Missouri State University

Sarah Williams

  • Assistant professor
  • Springfield, MO
  • BFA, William Woods University
  • MFA, University of North Texas

Adding significance to the seemingly mundane

Police lights cut through the night sky, and Sarah Williams knows she looks suspicious. 

Police lights cut through the night sky, and Sarah Williams, assistant professor of art and design, knows she looks suspicious. She’s skulking through dark streets photographing buildings for inspiration for her oil paintings. These low-quality snapshots help her recreate a story of the rural America that she loves.

Occasionally, she gets taken down to the police station on her quest to capture images of her subjects, but usually in her small hometown of Brookfield, Missouri, where she photographs most often, they recognize that she’s on a mission.

“I'm working from these terrible little snapshots that I take, and I love for them to be bad because it makes me be inventive,” Williams said.

From these resource shots, she knows the shape of the building and location of the light source, but she adds in detail and color – color is her passion – to showcase these buildings’ unique structures.

“I'm just really fascinated with how you can indicate the way of life or someone's existence or personality through the way they've built whatever it is they use,” she said.

Coping with homesickness through painting

Growing up in rural Missouri has influenced Williams’ art from her earliest memories.  In fact, the only art she remembers from childhood was that of the waiting room variety, and the pictures she drew of wildlife.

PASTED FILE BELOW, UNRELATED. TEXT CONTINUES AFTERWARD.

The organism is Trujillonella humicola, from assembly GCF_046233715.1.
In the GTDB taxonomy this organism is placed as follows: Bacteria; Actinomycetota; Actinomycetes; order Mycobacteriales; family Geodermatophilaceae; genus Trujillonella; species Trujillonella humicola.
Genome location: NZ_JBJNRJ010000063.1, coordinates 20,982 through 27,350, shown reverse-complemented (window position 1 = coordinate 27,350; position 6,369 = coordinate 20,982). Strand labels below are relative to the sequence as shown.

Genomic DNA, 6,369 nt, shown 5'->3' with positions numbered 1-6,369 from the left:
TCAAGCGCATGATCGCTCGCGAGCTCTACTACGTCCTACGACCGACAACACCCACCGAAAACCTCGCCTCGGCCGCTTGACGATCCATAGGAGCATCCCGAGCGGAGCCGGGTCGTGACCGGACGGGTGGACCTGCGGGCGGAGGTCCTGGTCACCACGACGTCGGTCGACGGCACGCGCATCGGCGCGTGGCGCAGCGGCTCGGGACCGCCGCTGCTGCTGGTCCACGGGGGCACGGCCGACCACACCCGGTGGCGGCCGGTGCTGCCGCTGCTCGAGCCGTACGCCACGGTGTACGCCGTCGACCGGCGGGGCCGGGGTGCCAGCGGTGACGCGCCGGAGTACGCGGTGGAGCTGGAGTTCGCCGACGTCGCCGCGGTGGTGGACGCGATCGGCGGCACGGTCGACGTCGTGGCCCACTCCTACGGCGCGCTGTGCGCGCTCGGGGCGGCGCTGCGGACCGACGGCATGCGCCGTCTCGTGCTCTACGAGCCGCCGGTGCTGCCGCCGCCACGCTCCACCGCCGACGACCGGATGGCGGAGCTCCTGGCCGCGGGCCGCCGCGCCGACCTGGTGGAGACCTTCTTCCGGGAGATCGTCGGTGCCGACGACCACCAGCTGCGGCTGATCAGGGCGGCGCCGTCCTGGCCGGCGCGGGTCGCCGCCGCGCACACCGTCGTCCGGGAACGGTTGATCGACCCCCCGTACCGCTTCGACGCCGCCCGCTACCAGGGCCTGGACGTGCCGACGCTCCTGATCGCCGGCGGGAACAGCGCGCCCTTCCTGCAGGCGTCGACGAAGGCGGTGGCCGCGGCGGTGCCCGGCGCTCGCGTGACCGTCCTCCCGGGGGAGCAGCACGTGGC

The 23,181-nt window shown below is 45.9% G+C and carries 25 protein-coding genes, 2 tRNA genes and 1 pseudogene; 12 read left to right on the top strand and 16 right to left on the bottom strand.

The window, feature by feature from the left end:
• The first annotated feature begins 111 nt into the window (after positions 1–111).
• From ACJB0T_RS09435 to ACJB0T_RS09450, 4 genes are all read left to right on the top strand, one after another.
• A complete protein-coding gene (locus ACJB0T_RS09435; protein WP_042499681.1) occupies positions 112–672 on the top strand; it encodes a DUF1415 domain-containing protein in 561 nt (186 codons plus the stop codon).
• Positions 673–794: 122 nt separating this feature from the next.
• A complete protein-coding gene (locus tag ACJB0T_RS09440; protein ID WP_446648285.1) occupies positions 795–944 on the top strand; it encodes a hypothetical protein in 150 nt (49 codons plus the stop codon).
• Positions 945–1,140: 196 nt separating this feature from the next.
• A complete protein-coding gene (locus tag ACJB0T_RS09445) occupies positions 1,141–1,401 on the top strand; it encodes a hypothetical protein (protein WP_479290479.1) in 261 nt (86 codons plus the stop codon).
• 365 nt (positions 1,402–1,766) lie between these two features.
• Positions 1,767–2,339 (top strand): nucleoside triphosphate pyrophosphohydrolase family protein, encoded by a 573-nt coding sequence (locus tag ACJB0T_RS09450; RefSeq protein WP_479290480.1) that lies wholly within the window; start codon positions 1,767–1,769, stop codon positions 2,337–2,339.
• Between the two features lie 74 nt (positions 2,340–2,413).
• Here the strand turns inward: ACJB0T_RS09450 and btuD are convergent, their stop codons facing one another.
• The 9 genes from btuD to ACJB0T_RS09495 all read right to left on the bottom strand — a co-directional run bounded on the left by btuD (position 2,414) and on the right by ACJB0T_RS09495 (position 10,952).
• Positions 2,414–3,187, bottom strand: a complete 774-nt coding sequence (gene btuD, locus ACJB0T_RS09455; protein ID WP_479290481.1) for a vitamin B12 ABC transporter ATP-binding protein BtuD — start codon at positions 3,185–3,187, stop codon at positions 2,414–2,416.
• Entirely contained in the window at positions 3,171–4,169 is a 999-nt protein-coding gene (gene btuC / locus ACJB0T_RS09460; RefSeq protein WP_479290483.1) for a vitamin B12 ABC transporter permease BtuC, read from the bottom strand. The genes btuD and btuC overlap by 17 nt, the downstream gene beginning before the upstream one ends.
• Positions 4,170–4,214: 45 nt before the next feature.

After moving to the Dallas metro area for her graduate work, she began taking photos on her home visits and putting this inspiration on canvas.

“I was having this crisis because I didn't recognize anything, and I've always grown up in a small area where I could go by landmarks…I completely lost my sense of place.”

Through her paintings, she started to share the uniqueness and slower pace of the rural way of life, sometimes through an abandoned highway or a dark night sky against an aging industrial building.

Recently she’s begun incorporating more residential settings into her work and experimenting with the feeling of voyeurism. For her, she’s trying to capture the feeling that the viewer is standing on the sidewalk staring at the houses to see what is visible inside.

“I've got this series of small houses with big picture windows, and you can see the giant TVs glowing through the windows, so there's that acidic artificial light that's happening.”

Exploring her subject like a hedgehog

For a young artist, Williams has received a lot of recognition for her body of work. Her oil paintings were displayed at the Nicolaysen Art Museum in Casper, Wyoming, in spring 2014, and she showed at Northwest College in Powell, Wyoming, where she taught a course called Weekend in the Wild that took students to Yellowstone. In February 2015, she had her largest solo show to date in Houston, Texas, at the McMurtrey Gallery where she showed more than 30 pieces.  She also was selected for a solo show at the George Billis Gallery in Los Angeles in September 2015 and at the Talley Dunn Gallery in Dallas in January 2016.

“If you're an artist, you're either a hedgehog or a fox,” said Williams. “If you're a fox, you’re jumping all over the place with your concept and your materials…If you're a hedgehog, you're working through new ideas, but it looks very consistent, so to the outside eye, it's a slow, slow progression. I'm totally a hedgehog.”

To view selected works, visit http://sarahwilliams-paintings.com/